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Special Financial Reform Newsletter: Deregulating AIG Is an Historic Mistake That Sends a Terrible Message

Deregulating AIG Is An Historic Mistake That Sends a Terrible Message -- That Recklessness and Lawbreaking Pay - and Will Once Again Leave American Taxpayers Unprotected from a Dangerous Shadow Banking System

President Trump's Financial Stability Oversight Council (FSOC) voted last Friday to de-regulate AIG, the gigantic global financial firm that was at the center of causing and spreading the catastrophic 2008 financial crash.  This "landmark move"
(technically, de-designating AIG as a systemically significant nonbank) is the first major financial regulatory decision of the Trump administration and makes clear that the Trump administration's de-regulatory rhetoric is going to become a reality.  For many reasons that should have been obvious to those unwisely voting to de-designate, that is very bad news and makes another costly financial crash more likely and sooner rather than later.

First, designating systemically significant nonbanks is the critical reform in ending the dangerous pre-crisis two-tiered regulatory system that enabled massive risks to build up unregulated and unseen in the shadow banking system until they blew up and required taxpayer bailouts to prevent the collapse of the global financial system and a second Great Depression.  Pre-crash, banks were heavily regulated, but financial firms engaging in very high-risk bank-like activities were lightly regulated, if they were regulated at all.  Unsurprisingly, risk then migrated from the regulated banking system to the unregulated shadow banking system, which is where much of the crash was spawned.  Making systemically significant banks and nonbanks alike internalize the costs of their high-risk activities via heightened regulation was intended to end these misaligned incentives and regulatory arbitrage.

There was bipartisan and industry support in 2009-2010 for creating an entity to make sure that didn't happen again.  FSOC was the result and it is the only governmental entity with the power and duty to analyze and regulate systemically significant nonbanks.  The Trump administration appears committed to neutering FSOC and using it as a mechanism to deregulate finance.  This will lead to the recreation of the two-tier regulatory system and the revival of a dangerous and fragile shadow banking system as regulatory arbitrage incentivizes risk to again move out of the regulated banking system.

 

Second, the criticisms of FSOC and its regulation of systemically significant nonbanks doesn't match the reality.  FSOC has been cautious to a fault in using its designation authority, particularly in light of the dozens of nonbanks that had to be bailed out in 2008 and 2009.  Yet, during the entire Obama administration, FSOC only designated four nonbanks as systemically significant:  AIG, GE, Prudential Insurance and MetLife.  Two of the four (50% of the designations) should be entirely noncontroversial: AIG, given its role in the 2008 crash (more on that below), and GE, which would have gone bankrupt in 2008 if it had not been bailed out by the government.  Such minimal action proves that FSOC has not been some out-of-control, designation-happy entity, and that was before the Trump administration!

 

As for the Trump administration, Treasury Secretary Mnuchin said when announcing FSOC's AIG action that "this action demonstrates our commitment to act decisively to remove any designation if a company does not pose a threat to financial stability."  The real question is whether the Trump administration will show equal zeal and speed in regulating systemic risks from nonbanks when they do exist or if they will even undertake the analysis.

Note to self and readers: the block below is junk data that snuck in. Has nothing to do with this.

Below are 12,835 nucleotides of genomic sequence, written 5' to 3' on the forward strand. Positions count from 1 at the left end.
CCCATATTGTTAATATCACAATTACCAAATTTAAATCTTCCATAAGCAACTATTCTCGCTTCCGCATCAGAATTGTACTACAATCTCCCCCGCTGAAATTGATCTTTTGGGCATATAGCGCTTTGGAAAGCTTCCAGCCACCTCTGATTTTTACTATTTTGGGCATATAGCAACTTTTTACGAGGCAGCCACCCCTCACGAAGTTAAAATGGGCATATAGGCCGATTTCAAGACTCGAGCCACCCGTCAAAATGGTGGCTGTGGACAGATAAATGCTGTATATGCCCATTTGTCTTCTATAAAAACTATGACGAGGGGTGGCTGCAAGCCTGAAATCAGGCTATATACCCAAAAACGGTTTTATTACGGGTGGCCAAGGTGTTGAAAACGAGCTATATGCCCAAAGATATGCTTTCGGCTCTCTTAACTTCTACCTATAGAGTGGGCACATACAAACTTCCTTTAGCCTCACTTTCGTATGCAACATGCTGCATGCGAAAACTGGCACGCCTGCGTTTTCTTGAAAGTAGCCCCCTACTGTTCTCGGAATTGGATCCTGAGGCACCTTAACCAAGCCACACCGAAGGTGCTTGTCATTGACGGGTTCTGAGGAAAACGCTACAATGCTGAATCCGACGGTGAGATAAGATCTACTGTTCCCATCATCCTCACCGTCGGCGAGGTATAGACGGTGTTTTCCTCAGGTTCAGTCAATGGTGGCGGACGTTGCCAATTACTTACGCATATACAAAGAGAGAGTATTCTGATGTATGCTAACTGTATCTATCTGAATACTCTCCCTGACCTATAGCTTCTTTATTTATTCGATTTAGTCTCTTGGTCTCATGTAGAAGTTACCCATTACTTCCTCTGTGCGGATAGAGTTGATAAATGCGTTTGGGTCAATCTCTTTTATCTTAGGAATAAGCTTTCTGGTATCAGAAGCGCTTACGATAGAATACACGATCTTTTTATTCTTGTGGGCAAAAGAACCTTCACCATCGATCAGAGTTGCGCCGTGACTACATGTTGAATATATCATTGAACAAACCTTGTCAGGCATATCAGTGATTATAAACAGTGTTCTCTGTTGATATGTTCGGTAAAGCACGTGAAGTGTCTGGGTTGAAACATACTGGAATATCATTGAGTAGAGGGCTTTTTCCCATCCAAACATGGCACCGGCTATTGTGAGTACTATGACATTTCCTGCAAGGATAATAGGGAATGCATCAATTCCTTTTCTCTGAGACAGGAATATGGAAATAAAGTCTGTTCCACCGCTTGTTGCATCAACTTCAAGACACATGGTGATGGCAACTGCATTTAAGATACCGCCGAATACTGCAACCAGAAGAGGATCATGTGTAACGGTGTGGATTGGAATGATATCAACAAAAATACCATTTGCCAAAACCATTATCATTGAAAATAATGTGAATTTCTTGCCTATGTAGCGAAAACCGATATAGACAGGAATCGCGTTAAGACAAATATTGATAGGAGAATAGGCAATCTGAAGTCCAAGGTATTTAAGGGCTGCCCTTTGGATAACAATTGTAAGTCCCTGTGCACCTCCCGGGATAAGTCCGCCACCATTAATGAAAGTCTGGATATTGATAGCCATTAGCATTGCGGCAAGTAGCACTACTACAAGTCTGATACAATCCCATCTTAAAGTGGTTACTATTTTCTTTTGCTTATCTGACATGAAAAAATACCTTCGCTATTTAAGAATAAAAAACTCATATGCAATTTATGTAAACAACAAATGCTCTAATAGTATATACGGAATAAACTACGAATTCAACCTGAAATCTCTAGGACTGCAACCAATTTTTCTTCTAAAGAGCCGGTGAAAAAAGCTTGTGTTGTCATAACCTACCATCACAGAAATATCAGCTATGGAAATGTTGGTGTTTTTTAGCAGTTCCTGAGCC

Third, AIG is not a run-of-the-mill systemically significant nonbank.  Unsupervised in the years 

before the 2008 crash, AIG was one of the most reckless financial firm in the world and a leading cause of the crash.  Indeed, there's a good case to be made that the crisis and crash would have been less severe, shorter and more manageable if AIG's actions hadn't enabled the fraudulent subprime bubble to be supersized: by the end of 2007, AIG had written $527 billion of insurance (called "credit default swaps" or CDS) on collateral default obligations (CDOs) and other subprime mortgage related derivatives and structured products, among other toxic assets.  Every time AIG sold a CDS, it enabled other reckless market participants (the buyers of the CDS) to keep packaging, selling and distributing worthless toxic assets because they were able to shift their risk of loss to AIG.  This in turn created artificial demand for subprime mortgages, which kept the fee-based originate-to-distribute predatory mortgage mills running long after they should have collapsed.  For accepting all this risk, inflating an historic subprime bubble and, ultimately, ruining so many lives, AIG collected billions in fees, virtually all of which dropped into the bonus pool for AIG's executives because it failed to set aside reserves for this CDS insurance, insanely claiming that it was inconceivable that it could ever lose "one dollar." 

Of course, what really happened was that all these losses were not shifted to AIG, but were shifted to taxpayers and the American public.  AIG and the other market participants enriched themselves, their shareholders and executives at the expense of the American people, who were forced to provide AIG with an unlimited bail out, which ended up being more than $180 billion.  Brazenly, AIG used some of that bailout money to pay bonuses to some of the very executives who engaged in the reckless activities that bankrupted the company in the first place.  Indefensibly, there was no accountability for a single AIG executive (or any other executive or supervisor on Wall Street for that matter).  The guilty pocketed their bonuses and victimized Americans paid the bill.